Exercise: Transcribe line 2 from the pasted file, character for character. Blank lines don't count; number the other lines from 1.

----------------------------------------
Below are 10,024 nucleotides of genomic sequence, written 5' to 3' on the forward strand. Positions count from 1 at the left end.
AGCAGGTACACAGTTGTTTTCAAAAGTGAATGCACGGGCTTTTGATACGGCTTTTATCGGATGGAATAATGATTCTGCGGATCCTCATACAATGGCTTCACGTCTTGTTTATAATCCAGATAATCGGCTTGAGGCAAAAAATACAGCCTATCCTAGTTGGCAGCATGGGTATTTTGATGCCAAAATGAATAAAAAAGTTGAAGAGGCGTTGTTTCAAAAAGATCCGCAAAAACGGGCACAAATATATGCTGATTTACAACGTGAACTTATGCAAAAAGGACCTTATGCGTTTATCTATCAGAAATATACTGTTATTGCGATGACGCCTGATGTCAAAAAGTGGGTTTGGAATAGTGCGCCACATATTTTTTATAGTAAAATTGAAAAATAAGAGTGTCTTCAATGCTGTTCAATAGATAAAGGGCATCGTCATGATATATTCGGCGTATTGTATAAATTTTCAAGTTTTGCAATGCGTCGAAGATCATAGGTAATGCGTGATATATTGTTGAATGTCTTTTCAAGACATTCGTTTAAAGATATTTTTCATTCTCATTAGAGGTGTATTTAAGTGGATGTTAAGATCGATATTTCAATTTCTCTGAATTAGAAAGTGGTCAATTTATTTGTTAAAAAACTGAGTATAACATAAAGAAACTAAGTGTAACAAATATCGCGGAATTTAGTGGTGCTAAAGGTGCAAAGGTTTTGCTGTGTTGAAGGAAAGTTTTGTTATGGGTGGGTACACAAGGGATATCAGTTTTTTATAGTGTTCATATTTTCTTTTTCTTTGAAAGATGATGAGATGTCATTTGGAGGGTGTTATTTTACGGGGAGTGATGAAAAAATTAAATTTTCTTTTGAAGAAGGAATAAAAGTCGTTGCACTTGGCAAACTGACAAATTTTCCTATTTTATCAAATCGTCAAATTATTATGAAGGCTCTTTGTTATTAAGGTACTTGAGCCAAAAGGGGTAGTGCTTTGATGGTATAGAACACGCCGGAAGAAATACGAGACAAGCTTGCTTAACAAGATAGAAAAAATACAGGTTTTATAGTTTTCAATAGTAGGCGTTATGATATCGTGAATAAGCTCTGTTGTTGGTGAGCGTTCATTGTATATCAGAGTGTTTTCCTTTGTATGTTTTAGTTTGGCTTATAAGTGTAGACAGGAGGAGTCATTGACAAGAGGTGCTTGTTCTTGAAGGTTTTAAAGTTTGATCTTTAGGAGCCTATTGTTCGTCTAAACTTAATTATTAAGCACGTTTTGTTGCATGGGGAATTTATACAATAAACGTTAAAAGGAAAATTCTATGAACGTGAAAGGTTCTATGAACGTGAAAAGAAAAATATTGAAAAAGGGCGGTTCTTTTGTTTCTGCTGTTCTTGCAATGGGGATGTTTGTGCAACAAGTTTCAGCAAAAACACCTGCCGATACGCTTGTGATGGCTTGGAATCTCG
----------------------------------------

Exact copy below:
AGCAGGTACACAGTTGTTTTCAAAAGTGAATGCACGGGCTTTTGATACGGCTTTTATCGGATGGAATAATGATTCTGCGGATCCTCATACAATGGCTTCACGTCTTGTTTATAATCCAGATAATCGGCTTGAGGCAAAAAATACAGCCTATCCTAGTTGGCAGCATGGGTATTTTGATGCCAAAATGAATAAAAAAGTTGAAGAGGCGTTGTTTCAAAAAGATCCGCAAAAACGGGCACAAATATATGCTGATTTACAACGTGAACTTATGCAAAAAGGACCTTATGCGTTTATCTATCAGAAATATACTGTTATTGCGATGACGCCTGATGTCAAAAAGTGGGTTTGGAATAGTGCGCCACATATTTTTTATAGTAAAATTGAAAAATAAGAGTGTCTTCAATGCTGTTCAATAGATAAAGGGCATCGTCATGATATATTCGGCGTATTGTATAAATTTTCAAGTTTTGCAATGCGTCGAAGATCATAGGTAATGCGTGATATATTGTTGAATGTCTTTTCAAGACATTCGTTTAAAGATATTTTTCATTCTCATTAGAGGTGTATTTAAGTGGATGTTAAGATCGATATTTCAATTTCTCTGAATTAGAAAGTGGTCAATTTATTTGTTAAAAAACTGAGTATAACATAAAGAAACTAAGTGTAACAAATATCGCGGAATTTAGTGGTGCTAAAGGTGCAAAGGTTTTGCTGTGTTGAAGGAAAGTTTTGTTATGGGTGGGTACACAAGGGATATCAGTTTTTTATAGTGTTCATATTTTCTTTTTCTTTGAAAGATGATGAGATGTCATTTGGAGGGTGTTATTTTACGGGGAGTGATGAAAAAATTAAATTTTCTTTTGAAGAAGGAATAAAAGTCGTTGCACTTGGCAAACTGACAAATTTTCCTATTTTATCAAATCGTCAAATTATTATGAAGGCTCTTTGTTATTAAGGTACTTGAGCCAAAAGGGGTAGTGCTTTGATGGTATAGAACACGCCGGAAGAAATACGAGACAAGCTTGCTTAACAAGATAGAAAAAATACAGGTTTTATAGTTTTCAATAGTAGGCGTTATGATATCGTGAATAAGCTCTGTTGTTGGTGAGCGTTCATTGTATATCAGAGTGTTTTCCTTTGTATGTTTTAGTTTGGCTTATAAGTGTAGACAGGAGGAGTCATTGACAAGAGGTGCTTGTTCTTGAAGGTTTTAAAGTTTGATCTTTAGGAGCCTATTGTTCGTCTAAACTTAATTATTAAGCACGTTTTGTTGCATGGGGAATTTATACAATAAACGTTAAAAGGAAAATTCTATGAACGTGAAAGGTTCTATGAACGTGAAAAGAAAAATATTGAAAAAGGGCGGTTCTTTTGTTTCTGCTGTTCTTGCAATGGGGATGTTTGTGCAACAAGTTTCAGCAAAAACACCTGCCGATACGCTTGTGATGGCTTGGAATCTCG